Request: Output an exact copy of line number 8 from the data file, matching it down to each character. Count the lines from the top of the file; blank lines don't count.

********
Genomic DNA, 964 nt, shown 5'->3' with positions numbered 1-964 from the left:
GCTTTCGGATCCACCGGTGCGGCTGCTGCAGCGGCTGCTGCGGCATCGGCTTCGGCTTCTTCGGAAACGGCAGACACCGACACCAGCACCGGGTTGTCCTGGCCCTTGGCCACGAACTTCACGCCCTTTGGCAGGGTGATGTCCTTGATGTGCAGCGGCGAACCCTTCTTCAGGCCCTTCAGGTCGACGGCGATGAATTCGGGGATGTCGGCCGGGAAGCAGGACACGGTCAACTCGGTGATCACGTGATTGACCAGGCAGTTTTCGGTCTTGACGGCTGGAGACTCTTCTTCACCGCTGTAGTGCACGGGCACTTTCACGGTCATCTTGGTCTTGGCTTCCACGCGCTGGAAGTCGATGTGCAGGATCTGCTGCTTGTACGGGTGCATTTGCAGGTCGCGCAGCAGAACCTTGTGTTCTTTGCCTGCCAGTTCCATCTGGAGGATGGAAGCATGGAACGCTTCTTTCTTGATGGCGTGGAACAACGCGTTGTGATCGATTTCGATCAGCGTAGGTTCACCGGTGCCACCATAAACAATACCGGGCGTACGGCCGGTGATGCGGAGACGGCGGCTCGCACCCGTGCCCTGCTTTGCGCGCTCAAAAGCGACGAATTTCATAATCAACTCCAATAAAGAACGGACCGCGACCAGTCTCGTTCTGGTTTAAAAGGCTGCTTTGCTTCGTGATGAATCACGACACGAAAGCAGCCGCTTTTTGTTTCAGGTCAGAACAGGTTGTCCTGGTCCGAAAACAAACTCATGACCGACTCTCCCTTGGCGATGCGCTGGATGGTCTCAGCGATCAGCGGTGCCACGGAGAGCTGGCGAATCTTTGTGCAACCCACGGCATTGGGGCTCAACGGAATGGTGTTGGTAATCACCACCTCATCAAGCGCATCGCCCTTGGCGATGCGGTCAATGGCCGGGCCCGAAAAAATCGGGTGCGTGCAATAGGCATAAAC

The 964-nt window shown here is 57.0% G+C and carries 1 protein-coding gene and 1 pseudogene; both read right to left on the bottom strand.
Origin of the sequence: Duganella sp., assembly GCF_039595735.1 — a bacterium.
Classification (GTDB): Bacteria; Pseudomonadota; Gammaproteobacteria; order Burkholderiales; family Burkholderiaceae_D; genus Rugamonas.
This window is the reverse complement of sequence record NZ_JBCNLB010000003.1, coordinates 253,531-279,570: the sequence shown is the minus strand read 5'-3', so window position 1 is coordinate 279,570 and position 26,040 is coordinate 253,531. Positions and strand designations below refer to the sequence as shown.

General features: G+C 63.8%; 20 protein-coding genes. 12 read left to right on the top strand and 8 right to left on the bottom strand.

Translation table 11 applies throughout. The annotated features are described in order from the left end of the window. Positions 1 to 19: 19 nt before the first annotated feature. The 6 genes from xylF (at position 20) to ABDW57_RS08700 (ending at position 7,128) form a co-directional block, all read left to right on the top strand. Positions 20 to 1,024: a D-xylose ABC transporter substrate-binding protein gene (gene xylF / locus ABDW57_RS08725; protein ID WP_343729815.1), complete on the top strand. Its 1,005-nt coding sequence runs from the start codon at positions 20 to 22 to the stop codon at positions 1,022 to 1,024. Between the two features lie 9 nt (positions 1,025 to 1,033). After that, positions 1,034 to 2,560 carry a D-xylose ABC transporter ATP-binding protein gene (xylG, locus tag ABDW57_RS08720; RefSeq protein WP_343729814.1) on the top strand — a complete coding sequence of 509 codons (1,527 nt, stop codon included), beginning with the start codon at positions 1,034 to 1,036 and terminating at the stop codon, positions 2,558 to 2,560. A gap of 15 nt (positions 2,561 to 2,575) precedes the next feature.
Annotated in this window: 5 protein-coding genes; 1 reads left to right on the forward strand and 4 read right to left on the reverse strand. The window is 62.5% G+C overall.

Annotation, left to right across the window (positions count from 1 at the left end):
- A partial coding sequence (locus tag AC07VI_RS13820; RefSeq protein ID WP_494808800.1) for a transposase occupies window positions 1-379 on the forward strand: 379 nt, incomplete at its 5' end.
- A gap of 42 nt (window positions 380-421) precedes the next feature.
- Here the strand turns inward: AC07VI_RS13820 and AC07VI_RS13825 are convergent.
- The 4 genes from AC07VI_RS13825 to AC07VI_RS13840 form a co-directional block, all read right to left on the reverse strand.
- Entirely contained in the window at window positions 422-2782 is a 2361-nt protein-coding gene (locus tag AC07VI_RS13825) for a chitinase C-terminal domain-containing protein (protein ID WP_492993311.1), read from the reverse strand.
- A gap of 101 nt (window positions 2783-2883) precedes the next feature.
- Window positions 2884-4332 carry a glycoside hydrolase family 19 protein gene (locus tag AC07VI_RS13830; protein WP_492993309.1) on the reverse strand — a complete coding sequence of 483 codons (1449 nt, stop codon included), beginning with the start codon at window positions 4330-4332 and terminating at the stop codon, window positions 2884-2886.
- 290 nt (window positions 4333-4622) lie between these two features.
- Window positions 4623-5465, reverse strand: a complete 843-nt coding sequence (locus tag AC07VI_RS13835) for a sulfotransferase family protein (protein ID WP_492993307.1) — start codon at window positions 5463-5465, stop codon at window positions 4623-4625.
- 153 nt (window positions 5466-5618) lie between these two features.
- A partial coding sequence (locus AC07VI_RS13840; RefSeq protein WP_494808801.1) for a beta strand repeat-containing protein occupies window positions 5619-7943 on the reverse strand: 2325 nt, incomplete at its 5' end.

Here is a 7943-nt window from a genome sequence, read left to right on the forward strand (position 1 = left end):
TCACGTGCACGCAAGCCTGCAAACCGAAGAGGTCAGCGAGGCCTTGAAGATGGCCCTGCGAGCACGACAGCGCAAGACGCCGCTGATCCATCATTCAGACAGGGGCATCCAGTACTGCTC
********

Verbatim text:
Translation table 11 applies throughout. The annotated features are described in order from the left end of the window. Positions 1 to 19: 19 nt before the first annotated feature. The 6 genes from xylF (at position 20) to ABDW57_RS08700 (ending at position 7,128) form a co-directional block, all read left to right on the top strand. Positions 20 to 1,024: a D-xylose ABC transporter substrate-binding protein gene (gene xylF / locus ABDW57_RS08725; protein ID WP_343729815.1), complete on the top strand. Its 1,005-nt coding sequence runs from the start codon at positions 20 to 22 to the stop codon at positions 1,022 to 1,024. Between the two features lie 9 nt (positions 1,025 to 1,033). After that, positions 1,034 to 2,560 carry a D-xylose ABC transporter ATP-binding protein gene (xylG, locus tag ABDW57_RS08720; RefSeq protein WP_343729814.1) on the top strand — a complete coding sequence of 509 codons (1,527 nt, stop codon included), beginning with the start codon at positions 1,034 to 1,036 and terminating at the stop codon, positions 2,558 to 2,560. A gap of 15 nt (positions 2,561 to 2,575) precedes the next feature.